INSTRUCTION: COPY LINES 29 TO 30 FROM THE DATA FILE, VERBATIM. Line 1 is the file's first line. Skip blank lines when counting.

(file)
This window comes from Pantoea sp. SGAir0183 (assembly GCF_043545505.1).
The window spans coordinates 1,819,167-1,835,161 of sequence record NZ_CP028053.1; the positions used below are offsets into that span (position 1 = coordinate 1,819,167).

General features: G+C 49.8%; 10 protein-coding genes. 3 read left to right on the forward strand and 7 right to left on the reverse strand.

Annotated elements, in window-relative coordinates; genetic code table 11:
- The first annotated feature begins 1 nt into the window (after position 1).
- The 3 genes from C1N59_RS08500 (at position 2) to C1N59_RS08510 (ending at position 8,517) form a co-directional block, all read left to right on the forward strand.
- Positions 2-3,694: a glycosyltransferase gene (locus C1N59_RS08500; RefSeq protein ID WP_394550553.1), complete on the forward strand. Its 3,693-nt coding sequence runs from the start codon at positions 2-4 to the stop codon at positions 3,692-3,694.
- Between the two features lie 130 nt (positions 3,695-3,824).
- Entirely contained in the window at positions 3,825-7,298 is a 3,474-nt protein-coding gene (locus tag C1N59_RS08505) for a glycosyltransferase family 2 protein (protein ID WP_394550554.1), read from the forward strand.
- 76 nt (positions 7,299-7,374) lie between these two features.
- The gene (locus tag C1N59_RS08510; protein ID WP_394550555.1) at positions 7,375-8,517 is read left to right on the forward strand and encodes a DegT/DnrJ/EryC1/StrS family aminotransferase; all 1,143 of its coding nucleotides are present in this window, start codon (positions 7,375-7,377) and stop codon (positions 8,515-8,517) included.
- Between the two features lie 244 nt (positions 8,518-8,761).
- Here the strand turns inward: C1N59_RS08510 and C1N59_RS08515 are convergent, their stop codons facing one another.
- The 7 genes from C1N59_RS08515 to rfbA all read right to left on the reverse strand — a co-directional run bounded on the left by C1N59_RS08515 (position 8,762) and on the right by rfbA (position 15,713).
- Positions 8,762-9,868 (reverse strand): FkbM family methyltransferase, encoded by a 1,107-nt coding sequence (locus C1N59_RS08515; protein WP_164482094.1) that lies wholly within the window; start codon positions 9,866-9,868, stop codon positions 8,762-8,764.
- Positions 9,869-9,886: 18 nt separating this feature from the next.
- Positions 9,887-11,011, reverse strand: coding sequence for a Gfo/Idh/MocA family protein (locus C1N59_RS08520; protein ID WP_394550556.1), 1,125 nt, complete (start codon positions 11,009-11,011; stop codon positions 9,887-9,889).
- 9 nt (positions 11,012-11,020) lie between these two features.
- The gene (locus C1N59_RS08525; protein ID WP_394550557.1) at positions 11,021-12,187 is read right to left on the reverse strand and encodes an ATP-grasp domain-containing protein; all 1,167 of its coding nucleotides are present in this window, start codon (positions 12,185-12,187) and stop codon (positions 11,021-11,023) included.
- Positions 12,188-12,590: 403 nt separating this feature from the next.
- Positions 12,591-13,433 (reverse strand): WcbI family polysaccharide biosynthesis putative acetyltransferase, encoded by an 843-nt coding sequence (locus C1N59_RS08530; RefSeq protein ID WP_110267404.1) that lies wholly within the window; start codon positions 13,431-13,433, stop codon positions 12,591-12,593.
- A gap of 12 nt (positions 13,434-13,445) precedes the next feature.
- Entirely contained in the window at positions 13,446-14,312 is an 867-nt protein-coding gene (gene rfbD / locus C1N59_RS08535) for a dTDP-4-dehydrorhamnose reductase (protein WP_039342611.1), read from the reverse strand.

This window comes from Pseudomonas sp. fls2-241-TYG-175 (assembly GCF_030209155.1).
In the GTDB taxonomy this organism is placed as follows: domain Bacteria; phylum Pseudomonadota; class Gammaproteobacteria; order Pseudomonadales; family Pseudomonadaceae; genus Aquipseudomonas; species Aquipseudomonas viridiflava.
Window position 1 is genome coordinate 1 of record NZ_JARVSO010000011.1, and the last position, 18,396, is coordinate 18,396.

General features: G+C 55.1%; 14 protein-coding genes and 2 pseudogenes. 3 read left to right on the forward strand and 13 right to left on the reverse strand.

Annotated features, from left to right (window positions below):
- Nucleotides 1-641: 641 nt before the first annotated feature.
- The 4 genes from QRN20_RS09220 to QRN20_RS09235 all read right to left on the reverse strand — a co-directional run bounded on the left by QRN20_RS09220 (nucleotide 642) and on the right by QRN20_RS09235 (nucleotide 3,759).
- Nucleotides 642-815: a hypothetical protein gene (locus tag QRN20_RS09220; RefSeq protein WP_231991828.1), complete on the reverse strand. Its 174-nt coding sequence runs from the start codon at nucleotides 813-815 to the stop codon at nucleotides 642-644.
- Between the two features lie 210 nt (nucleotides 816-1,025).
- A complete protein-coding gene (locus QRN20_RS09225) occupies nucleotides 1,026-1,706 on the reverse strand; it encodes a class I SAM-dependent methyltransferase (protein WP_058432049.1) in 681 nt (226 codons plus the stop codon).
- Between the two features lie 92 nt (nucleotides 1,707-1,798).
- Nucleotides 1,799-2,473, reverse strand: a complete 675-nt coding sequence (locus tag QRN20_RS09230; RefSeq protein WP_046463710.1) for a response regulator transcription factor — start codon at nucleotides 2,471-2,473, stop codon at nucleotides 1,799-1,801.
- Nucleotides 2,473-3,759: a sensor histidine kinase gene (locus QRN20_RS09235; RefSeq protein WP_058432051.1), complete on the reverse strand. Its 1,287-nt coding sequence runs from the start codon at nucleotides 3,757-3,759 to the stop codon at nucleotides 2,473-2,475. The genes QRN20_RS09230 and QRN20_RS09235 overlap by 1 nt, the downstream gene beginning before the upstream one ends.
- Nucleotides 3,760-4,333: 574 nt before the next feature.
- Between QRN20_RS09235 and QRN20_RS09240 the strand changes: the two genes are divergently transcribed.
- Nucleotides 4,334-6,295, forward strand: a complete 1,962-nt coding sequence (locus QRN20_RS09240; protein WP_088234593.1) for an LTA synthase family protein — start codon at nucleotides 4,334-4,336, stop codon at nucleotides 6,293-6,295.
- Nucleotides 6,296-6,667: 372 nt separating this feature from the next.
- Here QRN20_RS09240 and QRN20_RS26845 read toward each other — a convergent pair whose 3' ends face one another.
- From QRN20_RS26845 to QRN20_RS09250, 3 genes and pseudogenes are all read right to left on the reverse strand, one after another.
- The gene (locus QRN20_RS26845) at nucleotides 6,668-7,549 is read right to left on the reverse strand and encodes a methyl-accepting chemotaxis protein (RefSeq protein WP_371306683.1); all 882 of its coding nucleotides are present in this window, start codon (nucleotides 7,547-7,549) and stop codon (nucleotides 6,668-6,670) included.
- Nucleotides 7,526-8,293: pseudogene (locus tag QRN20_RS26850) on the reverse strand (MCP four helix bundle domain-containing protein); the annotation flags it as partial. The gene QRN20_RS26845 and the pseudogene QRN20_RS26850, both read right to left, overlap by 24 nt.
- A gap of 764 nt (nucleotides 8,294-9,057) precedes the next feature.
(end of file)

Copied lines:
- Nucleotides 1-641: 641 nt before the first annotated feature.
- The 4 genes from QRN20_RS09220 to QRN20_RS09235 all read right to left on the reverse strand — a co-directional run bounded on the left by QRN20_RS09220 (nucleotide 642) and on the right by QRN20_RS09235 (nucleotide 3,759).